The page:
by Victoria Aveyard (Goodreads, Website, Twitter)
Published by HarperTeen on February 10th, 2015
Genres: Young Adult, Fantasy, Dystopia
Format: Paperback (388 pages)
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Mare Barrow's world is divided by blood—those with red and those with silver. Mare and her family are lowly Reds, destined to serve the Silver elite whose supernatural abilities make them nearly gods. Mare steals what she can to help her family survive, but when her best friend is conscripted into the army, she gambles everything to win his freedom. A twist of fate leads her to the royal palace itself, where, in front of the king and all his nobles, she discovers a power of her own—an ability she didn't know she had.
Except...her blood is Red.
To hide this impossibility, the king forces her into the role of a lost Silver princess and betroths her to one of his own sons. As Mare is drawn further into the Silver world, she risks her new position to aid the Scarlet Guard—the leaders of a Red rebellion. Her actions put into motion a deadly violent dance, pitting prince against prince and Mare against her own heart.
From debut author Victoria Aveyard comes a lush, vivid fantasy series where loyalty and desire can tear you apart and the only certainty is betrayal.
Ever felt cheated when it comes to reading a book? That's what I'm feeling now that I've finished Red Queen. Frankly speaking, I got lured into the hype and I regret that I even dared to venture into reading this book. Now, don't get me wrong. Victoria Aveyard's writing was good, and the concept, although unoriginal (the typical dystopian novel), seemed intriguing, but boy, I was wrong.
Basically, Red Queen... was boring... and was literally Suzanne Collins' The Hunger Games, with a little bit of Kiera Cass' The Selection. The instant I began to notice numerous parallels that go in line with Collins' famous dystopian trilogy, I immediately felt gypped. Now, I have nothing against books that were inspired by others, but there must be at least something that would make it stand out from all the rest. But Red Queen—other than the superpowers and the whole kingdom and royalty shebang and a little bit of a twist in the setup—was basically a mere carbon copy.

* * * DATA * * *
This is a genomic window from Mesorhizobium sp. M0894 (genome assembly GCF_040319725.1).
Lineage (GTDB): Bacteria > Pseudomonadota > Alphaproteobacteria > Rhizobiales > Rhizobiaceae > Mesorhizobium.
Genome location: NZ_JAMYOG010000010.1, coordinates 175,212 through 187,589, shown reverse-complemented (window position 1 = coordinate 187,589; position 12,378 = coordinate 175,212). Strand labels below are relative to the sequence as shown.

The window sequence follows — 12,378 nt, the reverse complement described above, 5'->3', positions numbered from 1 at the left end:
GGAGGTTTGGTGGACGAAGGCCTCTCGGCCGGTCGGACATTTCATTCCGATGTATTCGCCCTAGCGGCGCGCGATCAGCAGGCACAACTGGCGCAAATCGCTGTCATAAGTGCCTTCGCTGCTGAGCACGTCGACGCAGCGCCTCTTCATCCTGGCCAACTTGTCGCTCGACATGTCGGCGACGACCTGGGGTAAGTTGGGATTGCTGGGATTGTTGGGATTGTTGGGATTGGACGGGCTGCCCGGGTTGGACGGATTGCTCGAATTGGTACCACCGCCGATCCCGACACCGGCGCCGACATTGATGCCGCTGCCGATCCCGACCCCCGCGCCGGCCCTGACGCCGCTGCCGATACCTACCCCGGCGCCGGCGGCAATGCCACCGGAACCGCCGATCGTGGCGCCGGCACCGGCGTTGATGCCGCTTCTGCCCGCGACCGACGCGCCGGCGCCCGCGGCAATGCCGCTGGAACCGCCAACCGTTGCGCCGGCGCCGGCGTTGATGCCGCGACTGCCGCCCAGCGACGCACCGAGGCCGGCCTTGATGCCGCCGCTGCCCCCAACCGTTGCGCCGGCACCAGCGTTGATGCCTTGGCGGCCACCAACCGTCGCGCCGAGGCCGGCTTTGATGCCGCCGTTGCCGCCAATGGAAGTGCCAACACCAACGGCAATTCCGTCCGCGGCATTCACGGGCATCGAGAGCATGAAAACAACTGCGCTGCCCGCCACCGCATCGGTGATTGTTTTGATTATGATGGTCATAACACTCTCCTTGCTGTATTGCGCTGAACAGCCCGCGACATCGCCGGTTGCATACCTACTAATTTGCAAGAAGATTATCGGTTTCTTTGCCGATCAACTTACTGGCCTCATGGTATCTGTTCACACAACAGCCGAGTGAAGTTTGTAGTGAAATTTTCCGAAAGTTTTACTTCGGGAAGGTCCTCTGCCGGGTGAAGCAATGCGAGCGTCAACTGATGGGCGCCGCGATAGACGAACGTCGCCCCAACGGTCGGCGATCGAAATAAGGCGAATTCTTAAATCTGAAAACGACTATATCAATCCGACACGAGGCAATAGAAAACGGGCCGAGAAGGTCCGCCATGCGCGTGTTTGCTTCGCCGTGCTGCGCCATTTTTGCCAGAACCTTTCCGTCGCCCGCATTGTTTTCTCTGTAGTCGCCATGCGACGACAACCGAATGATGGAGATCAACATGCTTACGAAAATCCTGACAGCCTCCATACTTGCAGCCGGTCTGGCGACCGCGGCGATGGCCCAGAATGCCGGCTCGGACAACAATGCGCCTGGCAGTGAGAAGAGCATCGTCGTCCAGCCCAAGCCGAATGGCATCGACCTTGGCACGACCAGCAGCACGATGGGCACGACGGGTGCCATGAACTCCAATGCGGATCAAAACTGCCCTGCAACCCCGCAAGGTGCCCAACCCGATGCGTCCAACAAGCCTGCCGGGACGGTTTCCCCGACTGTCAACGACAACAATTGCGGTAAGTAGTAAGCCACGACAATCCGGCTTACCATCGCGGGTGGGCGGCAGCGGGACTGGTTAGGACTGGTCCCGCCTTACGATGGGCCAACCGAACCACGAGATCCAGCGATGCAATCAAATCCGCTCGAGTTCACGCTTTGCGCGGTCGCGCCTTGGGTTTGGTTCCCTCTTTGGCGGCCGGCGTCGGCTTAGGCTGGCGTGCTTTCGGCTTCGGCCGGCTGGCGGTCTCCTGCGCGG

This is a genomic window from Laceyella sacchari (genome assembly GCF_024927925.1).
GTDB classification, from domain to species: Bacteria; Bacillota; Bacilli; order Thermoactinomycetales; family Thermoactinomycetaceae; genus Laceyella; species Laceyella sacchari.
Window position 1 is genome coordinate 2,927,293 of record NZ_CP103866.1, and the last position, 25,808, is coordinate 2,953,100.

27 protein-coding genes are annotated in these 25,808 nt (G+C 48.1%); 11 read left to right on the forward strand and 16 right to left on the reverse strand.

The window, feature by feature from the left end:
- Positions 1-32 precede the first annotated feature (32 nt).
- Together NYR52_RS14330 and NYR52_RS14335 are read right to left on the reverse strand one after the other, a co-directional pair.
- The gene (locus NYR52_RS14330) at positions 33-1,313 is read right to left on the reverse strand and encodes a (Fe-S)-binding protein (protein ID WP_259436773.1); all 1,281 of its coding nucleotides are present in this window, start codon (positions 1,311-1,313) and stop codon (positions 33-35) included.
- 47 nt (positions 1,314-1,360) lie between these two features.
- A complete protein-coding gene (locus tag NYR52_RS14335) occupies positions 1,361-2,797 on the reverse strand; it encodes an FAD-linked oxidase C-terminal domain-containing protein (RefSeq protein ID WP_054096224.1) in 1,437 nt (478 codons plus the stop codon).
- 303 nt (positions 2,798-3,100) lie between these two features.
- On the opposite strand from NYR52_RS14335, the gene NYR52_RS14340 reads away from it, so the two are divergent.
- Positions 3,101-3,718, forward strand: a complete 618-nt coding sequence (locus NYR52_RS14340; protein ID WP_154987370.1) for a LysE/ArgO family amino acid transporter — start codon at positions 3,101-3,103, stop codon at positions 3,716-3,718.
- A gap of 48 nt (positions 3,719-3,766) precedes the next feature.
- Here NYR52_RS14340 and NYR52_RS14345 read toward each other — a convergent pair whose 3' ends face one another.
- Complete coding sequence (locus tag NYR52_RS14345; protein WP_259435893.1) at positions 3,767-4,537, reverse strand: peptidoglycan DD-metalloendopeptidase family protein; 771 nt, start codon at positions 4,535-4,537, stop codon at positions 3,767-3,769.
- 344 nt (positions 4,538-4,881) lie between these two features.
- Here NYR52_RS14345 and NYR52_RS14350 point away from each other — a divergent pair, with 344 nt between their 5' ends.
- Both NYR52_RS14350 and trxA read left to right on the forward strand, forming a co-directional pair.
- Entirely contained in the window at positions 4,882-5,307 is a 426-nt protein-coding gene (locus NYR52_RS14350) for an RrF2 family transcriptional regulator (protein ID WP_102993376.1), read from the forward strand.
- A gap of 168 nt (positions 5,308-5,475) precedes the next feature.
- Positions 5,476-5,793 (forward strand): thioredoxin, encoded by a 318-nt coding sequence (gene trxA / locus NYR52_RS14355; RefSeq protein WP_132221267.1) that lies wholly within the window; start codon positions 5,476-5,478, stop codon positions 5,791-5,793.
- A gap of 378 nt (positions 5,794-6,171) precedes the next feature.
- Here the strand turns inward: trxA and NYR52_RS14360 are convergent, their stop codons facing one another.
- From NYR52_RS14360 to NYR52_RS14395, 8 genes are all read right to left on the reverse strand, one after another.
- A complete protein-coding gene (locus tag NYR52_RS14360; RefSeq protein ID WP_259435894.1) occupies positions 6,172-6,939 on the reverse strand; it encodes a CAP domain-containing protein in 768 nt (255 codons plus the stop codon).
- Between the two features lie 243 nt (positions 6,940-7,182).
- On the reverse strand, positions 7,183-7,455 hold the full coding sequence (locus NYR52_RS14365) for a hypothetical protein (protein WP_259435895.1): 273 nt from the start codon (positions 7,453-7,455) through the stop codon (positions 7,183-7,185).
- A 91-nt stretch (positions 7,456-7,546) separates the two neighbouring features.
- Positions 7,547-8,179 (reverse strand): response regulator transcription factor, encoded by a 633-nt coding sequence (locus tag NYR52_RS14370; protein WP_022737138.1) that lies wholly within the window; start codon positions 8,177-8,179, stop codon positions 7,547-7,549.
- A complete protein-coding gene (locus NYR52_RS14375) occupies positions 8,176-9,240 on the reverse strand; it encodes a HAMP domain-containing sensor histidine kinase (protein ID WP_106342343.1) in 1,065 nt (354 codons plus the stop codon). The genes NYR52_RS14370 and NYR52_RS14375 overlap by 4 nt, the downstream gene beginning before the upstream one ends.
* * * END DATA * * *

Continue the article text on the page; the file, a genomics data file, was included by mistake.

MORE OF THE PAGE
In the world of Red Queen, we have the Reds (the poor people) and Silvers (which is basically the "Capitol" but with supernatural powers). Mare Barrow is pretty much a second-rate Katniss Everdeen. She risks her life (by being a thief) in order to feed her family, has a mature younger sister and a guy best friend whom she's willing to risk her life for. Similar to the Reaping, [Red Queen] has an event called the "Conscription" in which jobless 18 year olds are sent to fight to war. What does Mare suggest she and her best friend do? Run away. Sounds familiar, right?
Then follows a series of events that leads Mare to be given "royal treatment" at the palace, upon pretence in order to protect the Silvers' reputation, and in addition, to use her as a distraction to prevent the Reds from their supposed "uprising rebellion". There's also an arranged marriage and a ridiculous love triangle (or square, rather).
The characters were unappealing. Mare Barrow was the typical underdog YA heroine, who also turns out to be the "only hope" of mankind and the key that will lead the whole rebellion to victory. Nothing new. Her supposed "badass" demeanor just appeared immature and selfish to me. Plus the fact that she suddenly hand a change of heart when the boys came into the scenario.
Ah, the boys. Mare is thrust in a love square so ridiculous that it just made my head hurt. There's the best friend who's been with her since childhood, the incredibly indecisive crowned prince and the overly envious younger prince with daddy issues. Of course, as usual, it's very obvious who she would end up with, anyway.
Then there's the infamous betrayal scene that everyone has been raving about. I, for one, was excited for this scene to come because I was so bored out of my wits, I needed action. Sure enough, past 60% of the novel, we start to get glimpses of the promised war between the two races, but it wasn't enough. Then came the betrayal scene, which I already had figured out at a few chapters in as to who the traitor could possibly be. The execution, however, was not bad at all, but the gigantic plot twist appeared at the very near end of the novel and hastened which made it appear a little anticlimactic.
But hey, I'm not a massive YA fantasy reader, which was my reason to pick this novel up. I'm not going to say this novel may have ruined my experience with the genre, but I do confess I may have now become a little iffy as opposed my original enthusiasm to dwell in this genre. Obviously, this book isn't for everyone, and I am one of the minority that claims this book had merely been a waste of time. But if you're into typical YA fantasy centered on romance, well this might turn out to be your favorite.